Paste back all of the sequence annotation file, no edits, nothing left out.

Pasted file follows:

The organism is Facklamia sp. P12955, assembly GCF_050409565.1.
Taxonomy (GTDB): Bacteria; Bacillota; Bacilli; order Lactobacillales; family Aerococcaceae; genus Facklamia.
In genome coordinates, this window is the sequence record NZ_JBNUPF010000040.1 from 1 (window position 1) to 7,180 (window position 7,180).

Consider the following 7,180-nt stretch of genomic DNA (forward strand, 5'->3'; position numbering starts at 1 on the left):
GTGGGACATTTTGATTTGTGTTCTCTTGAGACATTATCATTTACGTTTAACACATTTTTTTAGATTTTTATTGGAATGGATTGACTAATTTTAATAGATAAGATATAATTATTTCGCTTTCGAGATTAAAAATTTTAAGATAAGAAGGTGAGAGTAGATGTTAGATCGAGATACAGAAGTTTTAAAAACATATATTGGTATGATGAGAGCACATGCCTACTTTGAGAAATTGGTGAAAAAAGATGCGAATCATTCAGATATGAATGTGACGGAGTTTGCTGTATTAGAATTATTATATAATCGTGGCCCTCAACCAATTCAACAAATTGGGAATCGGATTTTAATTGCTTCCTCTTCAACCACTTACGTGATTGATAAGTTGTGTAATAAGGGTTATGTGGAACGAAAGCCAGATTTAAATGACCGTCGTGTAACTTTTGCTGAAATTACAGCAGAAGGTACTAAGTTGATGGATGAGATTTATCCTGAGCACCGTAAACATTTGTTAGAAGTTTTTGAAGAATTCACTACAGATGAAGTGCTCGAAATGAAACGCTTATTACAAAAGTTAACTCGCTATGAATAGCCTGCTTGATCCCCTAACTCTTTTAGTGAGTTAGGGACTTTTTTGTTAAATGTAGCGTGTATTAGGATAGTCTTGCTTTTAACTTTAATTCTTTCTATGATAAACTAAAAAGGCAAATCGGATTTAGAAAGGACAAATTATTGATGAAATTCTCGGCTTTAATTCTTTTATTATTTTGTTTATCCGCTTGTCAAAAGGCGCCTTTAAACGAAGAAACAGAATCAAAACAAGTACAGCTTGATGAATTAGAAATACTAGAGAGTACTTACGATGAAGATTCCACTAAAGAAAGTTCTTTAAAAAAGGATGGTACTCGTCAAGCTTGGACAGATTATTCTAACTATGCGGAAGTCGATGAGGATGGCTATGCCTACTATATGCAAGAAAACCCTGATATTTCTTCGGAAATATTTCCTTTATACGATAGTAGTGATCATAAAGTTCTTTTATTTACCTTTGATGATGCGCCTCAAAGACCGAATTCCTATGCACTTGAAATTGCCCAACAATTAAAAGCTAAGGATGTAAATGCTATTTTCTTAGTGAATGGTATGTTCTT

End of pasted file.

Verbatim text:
The organism is Facklamia sp. P12955, assembly GCF_050409565.1.
Taxonomy (GTDB): Bacteria; Bacillota; Bacilli; order Lactobacillales; family Aerococcaceae; genus Facklamia.
In genome coordinates, this window is the sequence record NZ_JBNUPF010000040.1 from 1 (window position 1) to 7,180 (window position 7,180).

Consider the following 7,180-nt stretch of genomic DNA (forward strand, 5'->3'; position numbering starts at 1 on the left):
GTGGGACATTTTGATTTGTGTTCTCTTGAGACATTATCATTTACGTTTAACACATTTTTTTAGATTTTTATTGGAATGGATTGACTAATTTTAATAGATAAGATATAATTATTTCGCTTTCGAGATTAAAAATTTTAAGATAAGAAGGTGAGAGTAGATGTTAGATCGAGATACAGAAGTTTTAAAAACATATATTGGTATGATGAGAGCACATGCCTACTTTGAGAAATTGGTGAAAAAAGATGCGAATCATTCAGATATGAATGTGACGGAGTTTGCTGTATTAGAATTATTATATAATCGTGGCCCTCAACCAATTCAACAAATTGGGAATCGGATTTTAATTGCTTCCTCTTCAACCACTTACGTGATTGATAAGTTGTGTAATAAGGGTTATGTGGAACGAAAGCCAGATTTAAATGACCGTCGTGTAACTTTTGCTGAAATTACAGCAGAAGGTACTAAGTTGATGGATGAGATTTATCCTGAGCACCGTAAACATTTGTTAGAAGTTTTTGAAGAATTCACTACAGATGAAGTGCTCGAAATGAAACGCTTATTACAAAAGTTAACTCGCTATGAATAGCCTGCTTGATCCCCTAACTCTTTTAGTGAGTTAGGGACTTTTTTGTTAAATGTAGCGTGTATTAGGATAGTCTTGCTTTTAACTTTAATTCTTTCTATGATAAACTAAAAAGGCAAATCGGATTTAGAAAGGACAAATTATTGATGAAATTCTCGGCTTTAATTCTTTTATTATTTTGTTTATCCGCTTGTCAAAAGGCGCCTTTAAACGAAGAAACAGAATCAAAACAAGTACAGCTTGATGAATTAGAAATACTAGAGAGTACTTACGATGAAGATTCCACTAAAGAAAGTTCTTTAAAAAAGGATGGTACTCGTCAAGCTTGGACAGATTATTCTAACTATGCGGAAGTCGATGAGGATGGCTATGCCTACTATATGCAAGAAAACCCTGATATTTCTTCGGAAATATTTCCTTTATACGATAGTAGTGATCATAAAGTTCTTTTATTTACCTTTGATGATGCGCCTCAAAGACCGAATTCCTATGCACTTGAAATTGCCCAACAATTAAAAGCTAAGGATGTAAATGCTATTTTCTTAGTGAATGGTATGTTCTT